Venus Ramey was a former Miss America who helped rally the nation during World War II. She died June 17, according to a funeral home in Science Hill, Ky. She was 92. Ramey represented Washington, D.C., where she lived at the time, in the 1944 Miss America pageant. She was the first redhead to win the Miss America title and the first to be photographed in color. After winning the crown, she embarked on a vaudeville tour and sold $5 million in war bonds. Her likeness also graced a B-17 that made 68 raids over Germany and other Nazi-occupied nations. She made headlines in 2007 when, at age 82, she shot out the tires of some intruders who drove onto her farm in Waynesburg, Ky., and detained them until the authorities arrived. The exploit earned her an appearance on “The Tonight Show” with Jay Leno.

Yuri Drozdov was a Soviet spymaster who oversaw a sprawling network of KGB agents abroad. He was 91. The Foreign Intelligence Service, a KGB successor agency known as the SVR, announced his death but did not provide additional details. Drozdov, a World War II veteran, joined the KGB in 1956. In 1962, he took part in the exchange of Soviet undercover agent Rudolf Abel, convicted in the U.S., for downed American spy plane pilot Francis Gary Powers. The story was made into Steven Spielberg’s movie “Bridge of Spies” in 2015 as well as “The Shield and the Sword,” a 1968 Soviet movie that Russian President Vladimir Putin once said inspired him to join the KGB. In 1979, Drozdov came to head a KGB department overseeing a network of undercover agents abroad, a job he held until resigning in 1991.

Frank Kush was a fearsome coach who transformed Arizona State from a backwater football program into a powerhouse. He died June 22. Dan Kush, the coach’s oldest son, told The Arizona Republic that his father suffered from dementia. He was 88. Kush was 176-54-1 with the Sun Devils from 1958 to 1979. He coached the NFL’s Colts for two years in Baltimore and one in Indianapolis from 1982 to 1984, compiling an 11-28-1 record. He also coached the Canadian Football League’s Hamilton Tiger-Cats in 1981, and finished his coaching career with the USFL’s Arizona Outlaws in 1985. He was inducted into the College Football Hall of Fame in 1995.

Ketumile Masire was president of Botswana from 1980 to 1998. He died June 22 at a hospital in Gaborone, the country’s capital. The government of Botswana posted a statement from Masire’s family on Facebook that said he died “peacefully.” He was 91. Masire was Botswana’s second president after independence in 1966.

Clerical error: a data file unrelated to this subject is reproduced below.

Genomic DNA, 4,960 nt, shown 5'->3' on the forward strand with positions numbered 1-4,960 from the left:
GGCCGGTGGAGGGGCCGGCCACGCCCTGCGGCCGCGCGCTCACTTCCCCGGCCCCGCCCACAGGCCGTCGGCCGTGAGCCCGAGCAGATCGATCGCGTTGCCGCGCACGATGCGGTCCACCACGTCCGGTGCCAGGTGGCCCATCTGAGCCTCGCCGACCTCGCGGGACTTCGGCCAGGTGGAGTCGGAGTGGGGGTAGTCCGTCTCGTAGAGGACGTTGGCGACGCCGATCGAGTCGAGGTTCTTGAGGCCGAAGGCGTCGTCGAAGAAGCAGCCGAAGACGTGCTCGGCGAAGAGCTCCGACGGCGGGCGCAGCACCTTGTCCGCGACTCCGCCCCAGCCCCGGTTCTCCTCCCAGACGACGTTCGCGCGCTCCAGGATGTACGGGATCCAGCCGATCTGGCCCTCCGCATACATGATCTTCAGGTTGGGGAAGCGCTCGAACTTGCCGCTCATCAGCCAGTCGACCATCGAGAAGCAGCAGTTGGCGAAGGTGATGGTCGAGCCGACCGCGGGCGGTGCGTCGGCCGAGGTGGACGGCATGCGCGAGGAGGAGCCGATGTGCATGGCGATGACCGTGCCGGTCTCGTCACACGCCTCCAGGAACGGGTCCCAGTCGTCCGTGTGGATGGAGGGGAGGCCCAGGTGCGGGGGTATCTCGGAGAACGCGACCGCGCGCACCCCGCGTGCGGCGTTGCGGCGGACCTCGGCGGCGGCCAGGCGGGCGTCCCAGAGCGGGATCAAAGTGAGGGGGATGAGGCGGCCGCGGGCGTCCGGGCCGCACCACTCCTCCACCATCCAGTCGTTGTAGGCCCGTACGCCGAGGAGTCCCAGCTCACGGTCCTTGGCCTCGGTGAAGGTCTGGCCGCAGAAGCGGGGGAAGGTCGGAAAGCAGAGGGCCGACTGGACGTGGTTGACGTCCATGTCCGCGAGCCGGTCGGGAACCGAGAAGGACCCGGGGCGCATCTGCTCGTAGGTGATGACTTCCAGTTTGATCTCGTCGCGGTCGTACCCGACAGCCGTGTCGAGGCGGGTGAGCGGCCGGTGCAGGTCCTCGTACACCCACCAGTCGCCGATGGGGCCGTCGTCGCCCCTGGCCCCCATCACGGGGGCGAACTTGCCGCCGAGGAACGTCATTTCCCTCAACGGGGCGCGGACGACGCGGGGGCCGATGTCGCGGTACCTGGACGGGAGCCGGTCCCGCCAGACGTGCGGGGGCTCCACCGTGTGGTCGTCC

Larry Grantham was a starting outside linebacker for the New York Jets in their victory in Super Bowl III. He died June 17 in Jackson, Miss., from complications of chronic obstructive pulmonary disease, according to his son, James Larry Grantham II. He was 78. Grantham starred at the University of Mississippi before he became an original member of the New York Titans franchise, which became the Jets in 1963 after three seasons. He was a five-time AFL All-Star during his 13 years with the team and was inducted into the Jets’ Ring of Honor in 2011.

Tony DiCicco was coach of the U.S. women’s soccer team when it won the 1999 World Cup title in front of an overflow Rose Bowl crowd. He died June 19 at his home in Wethersfield, Conn., his son, Anthony DiCicco said Tuesday. No cause of death was announced. He was 68. DiCicco became the U.S. coach in 1994 and led the team to the gold medal at the 1996 Atlanta Olympics, the first games to feature women’s soccer. In the final of the 1999 World Cup, the U.S. beat China 5-4 on penalty kicks in Pasadena, Calif., in front of 90,185 fans, by far the largest attendance for a women’s soccer game. He later did television work, was commissioner of the Women’s United Soccer Association and coached the Boston Breakers in Women’s Professional Soccer during 2009-11.

Compiled from news service reports by Chris Carter,